We are already seeing evidence that demand rebounds strongly when restrictions are lifted and travelers are feeling assured. In such markets, our brands are performing well. And while the risk of volatility remains in the short term, we expect the industry's recovery to generate further momentum over the course of the year.

And with that, Nadia, please, can we open up the call for questions?

Questions and Answers:

Operator

[Operator Instructions] Our first question comes from Jamie Rollo from Morgan Stanley. Jamie, please go ahead. Your line is open.

Jamie Rollo -- Morgan Stanley -- Analyst

Thanks. Good morning, everyone. Good morning, Paul. Three questions, please. First, you've given us a bit of flavor on forward bookings. But are there any sort of figures you can share or maybe sort of break it down into buckets, maybe summer, leisure or group? I appreciate group is quite small for you. Just any feeling of when you think RevPAR might also get back to sort of normal pre-COVID levels.

And number two, I appreciate in the U.S. your revenues are much more skewed to Holiday Inn and mid-scale, but EMEA is sort of the opposite, it's much more skewed to InterCon and Crowne Plaza. So could you just break down the revenue mix comparing North America to EMEA between maybe business and leisure or domestic, international and what that might mean for recovery profile in EMEA?

And then finally, just thinking about unit growth this year. I think you said at the full year, it's sort of probably another transition year. But thinking further ahead, are there reasonable targets for unit growth for sort of 2022 onwards? I'm just noting that the signings although they were sort of similar to a year ago, they're still down quite a lot from 2018, 2019. So what might that do to openings in a year or two time? Thank you.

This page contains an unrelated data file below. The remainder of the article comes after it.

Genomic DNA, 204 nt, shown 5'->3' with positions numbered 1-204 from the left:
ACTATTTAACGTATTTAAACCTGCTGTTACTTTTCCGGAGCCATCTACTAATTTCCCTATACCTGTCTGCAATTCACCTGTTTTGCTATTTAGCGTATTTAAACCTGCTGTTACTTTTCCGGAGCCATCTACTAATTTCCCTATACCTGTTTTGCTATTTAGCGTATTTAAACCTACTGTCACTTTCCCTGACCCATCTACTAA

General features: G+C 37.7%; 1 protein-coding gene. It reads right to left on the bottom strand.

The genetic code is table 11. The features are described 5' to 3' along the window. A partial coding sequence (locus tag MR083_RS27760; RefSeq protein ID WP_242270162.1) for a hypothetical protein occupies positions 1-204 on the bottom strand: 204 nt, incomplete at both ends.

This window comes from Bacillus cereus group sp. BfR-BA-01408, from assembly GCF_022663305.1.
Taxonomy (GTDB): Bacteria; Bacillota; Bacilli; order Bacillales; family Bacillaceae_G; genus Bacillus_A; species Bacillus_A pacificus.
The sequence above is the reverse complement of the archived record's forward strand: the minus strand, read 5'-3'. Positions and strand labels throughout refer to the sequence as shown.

Paul Edgecliffe-Johnson -- Chief Financial Officer and Group Head of Strategy

Thanks, Jamie. So in terms of forward bookings, we're seeing a lot of demand. That said, our normal sort of booking window is relatively short. So normally, it's around three weeks or so, it went down to about 10 days during the pandemic and it's now back up to approximately where it was before. So that's on average. But we are seeing a lot of bookings in the U.S. and an elevated number. So I mean, actually, in volume of rooms booked for the balance of the year, we're ahead of where we were in the same point in 2019, but not necessarily at the same price.

But that's an indication of just how much demand there is out there, and I expect that to continue. I think it will be a very busy summer season for hotels, particularly leisure destinations in the U.S. Exactly what we see in the urban locations and when demand comes back quite as strongly there, remains to be seen. But we are seeing encouraging signs there as well. And this is -- it's across ledger, it's across business and it's also across some group business, which, as you know, our group business tends to be more weighted to smaller group rather than large conference type business. But we are seeing recovery there.